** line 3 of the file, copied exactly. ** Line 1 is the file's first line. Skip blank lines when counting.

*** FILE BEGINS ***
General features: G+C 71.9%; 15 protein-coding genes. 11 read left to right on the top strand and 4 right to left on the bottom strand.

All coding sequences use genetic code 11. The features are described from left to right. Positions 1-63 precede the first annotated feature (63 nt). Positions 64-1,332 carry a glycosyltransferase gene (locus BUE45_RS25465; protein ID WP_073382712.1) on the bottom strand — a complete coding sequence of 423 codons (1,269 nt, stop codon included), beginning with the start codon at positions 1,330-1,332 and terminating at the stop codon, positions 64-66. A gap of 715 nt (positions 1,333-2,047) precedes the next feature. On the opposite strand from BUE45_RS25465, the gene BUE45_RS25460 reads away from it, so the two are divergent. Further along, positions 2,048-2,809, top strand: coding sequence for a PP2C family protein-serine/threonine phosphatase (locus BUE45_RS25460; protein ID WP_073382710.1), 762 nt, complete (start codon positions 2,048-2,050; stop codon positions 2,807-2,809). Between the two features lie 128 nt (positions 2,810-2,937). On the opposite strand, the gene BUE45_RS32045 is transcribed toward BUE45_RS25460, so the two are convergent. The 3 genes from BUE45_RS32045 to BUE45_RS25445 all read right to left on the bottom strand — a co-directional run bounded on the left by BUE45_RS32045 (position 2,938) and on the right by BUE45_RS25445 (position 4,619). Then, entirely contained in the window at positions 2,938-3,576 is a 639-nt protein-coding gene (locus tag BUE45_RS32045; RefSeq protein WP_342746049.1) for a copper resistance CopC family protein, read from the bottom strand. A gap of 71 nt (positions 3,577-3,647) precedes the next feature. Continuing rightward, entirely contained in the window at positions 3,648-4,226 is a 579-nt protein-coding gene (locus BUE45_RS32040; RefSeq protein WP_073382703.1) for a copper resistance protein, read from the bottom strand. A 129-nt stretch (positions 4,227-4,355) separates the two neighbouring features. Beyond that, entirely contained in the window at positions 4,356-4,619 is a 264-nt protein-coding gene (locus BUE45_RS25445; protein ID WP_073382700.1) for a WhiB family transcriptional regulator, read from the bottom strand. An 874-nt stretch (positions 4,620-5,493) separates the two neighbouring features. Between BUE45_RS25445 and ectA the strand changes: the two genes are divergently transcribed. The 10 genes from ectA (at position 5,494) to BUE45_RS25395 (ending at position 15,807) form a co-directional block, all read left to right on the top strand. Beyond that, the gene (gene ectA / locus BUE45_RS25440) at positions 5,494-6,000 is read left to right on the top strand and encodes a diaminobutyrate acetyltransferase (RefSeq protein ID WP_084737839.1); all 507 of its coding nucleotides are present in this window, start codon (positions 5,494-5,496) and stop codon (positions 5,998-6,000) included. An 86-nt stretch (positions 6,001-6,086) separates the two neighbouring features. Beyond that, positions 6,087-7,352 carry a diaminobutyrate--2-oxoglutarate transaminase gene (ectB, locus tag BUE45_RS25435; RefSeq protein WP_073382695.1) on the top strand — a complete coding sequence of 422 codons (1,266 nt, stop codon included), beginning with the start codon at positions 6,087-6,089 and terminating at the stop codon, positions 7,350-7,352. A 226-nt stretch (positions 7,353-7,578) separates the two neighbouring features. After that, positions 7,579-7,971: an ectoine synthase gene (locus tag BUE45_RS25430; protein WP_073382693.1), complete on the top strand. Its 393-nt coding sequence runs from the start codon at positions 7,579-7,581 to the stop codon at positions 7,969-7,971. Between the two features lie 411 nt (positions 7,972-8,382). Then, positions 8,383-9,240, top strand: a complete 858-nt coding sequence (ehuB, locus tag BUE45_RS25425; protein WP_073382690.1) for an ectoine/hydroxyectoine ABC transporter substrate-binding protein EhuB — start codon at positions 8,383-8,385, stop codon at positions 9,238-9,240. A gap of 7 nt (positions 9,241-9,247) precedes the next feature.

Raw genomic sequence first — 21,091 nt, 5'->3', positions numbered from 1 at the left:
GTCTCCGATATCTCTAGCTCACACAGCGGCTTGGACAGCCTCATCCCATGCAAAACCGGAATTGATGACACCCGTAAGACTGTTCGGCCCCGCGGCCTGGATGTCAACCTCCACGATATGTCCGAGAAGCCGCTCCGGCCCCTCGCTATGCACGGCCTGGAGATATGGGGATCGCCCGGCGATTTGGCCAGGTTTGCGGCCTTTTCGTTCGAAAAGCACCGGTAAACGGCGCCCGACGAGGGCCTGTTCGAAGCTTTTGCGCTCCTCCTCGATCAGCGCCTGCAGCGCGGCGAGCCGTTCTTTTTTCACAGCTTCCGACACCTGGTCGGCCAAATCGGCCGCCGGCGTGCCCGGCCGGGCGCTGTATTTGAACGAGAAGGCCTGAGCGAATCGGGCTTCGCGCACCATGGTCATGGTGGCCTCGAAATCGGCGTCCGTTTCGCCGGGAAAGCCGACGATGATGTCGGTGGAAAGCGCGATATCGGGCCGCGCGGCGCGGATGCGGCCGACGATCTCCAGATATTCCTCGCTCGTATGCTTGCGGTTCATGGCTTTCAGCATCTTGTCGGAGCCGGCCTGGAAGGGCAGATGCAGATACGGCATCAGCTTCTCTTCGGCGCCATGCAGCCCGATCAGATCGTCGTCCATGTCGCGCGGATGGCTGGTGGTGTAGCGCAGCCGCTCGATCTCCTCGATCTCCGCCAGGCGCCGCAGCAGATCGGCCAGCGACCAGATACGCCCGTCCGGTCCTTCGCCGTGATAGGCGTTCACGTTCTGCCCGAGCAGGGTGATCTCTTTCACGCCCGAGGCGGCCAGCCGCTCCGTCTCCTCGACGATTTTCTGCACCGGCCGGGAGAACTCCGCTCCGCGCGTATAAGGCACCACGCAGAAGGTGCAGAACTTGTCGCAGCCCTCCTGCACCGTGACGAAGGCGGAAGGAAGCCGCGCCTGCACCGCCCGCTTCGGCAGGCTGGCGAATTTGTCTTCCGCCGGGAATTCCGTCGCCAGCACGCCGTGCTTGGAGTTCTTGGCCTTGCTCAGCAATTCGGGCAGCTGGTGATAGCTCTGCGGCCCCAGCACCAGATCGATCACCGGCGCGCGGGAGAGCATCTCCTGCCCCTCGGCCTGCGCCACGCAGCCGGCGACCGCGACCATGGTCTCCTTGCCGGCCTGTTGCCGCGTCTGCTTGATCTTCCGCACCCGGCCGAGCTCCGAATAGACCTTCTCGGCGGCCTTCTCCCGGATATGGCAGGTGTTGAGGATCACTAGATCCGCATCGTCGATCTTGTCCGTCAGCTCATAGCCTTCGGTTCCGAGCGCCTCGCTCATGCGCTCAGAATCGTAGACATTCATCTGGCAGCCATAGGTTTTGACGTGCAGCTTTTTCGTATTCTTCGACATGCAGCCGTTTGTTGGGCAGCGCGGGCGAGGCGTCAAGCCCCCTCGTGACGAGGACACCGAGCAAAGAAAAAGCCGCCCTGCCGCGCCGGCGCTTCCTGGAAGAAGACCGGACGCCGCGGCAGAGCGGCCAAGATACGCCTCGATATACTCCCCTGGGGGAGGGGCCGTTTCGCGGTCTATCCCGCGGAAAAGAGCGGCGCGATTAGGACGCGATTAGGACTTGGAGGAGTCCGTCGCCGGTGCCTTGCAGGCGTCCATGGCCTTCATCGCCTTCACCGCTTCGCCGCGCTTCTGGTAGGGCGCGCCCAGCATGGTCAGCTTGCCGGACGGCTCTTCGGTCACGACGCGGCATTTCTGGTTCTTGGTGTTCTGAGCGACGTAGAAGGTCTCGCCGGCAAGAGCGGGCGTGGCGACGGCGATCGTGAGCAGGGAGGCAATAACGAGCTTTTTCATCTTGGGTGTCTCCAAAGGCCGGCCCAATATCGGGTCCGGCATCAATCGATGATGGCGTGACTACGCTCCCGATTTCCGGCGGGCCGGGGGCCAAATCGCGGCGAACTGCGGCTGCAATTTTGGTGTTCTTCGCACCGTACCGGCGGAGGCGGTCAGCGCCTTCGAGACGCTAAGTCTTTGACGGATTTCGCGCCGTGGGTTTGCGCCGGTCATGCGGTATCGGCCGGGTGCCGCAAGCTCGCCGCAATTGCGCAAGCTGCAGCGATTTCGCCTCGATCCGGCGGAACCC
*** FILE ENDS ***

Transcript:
Raw genomic sequence first — 21,091 nt, 5'->3', positions numbered from 1 at the left: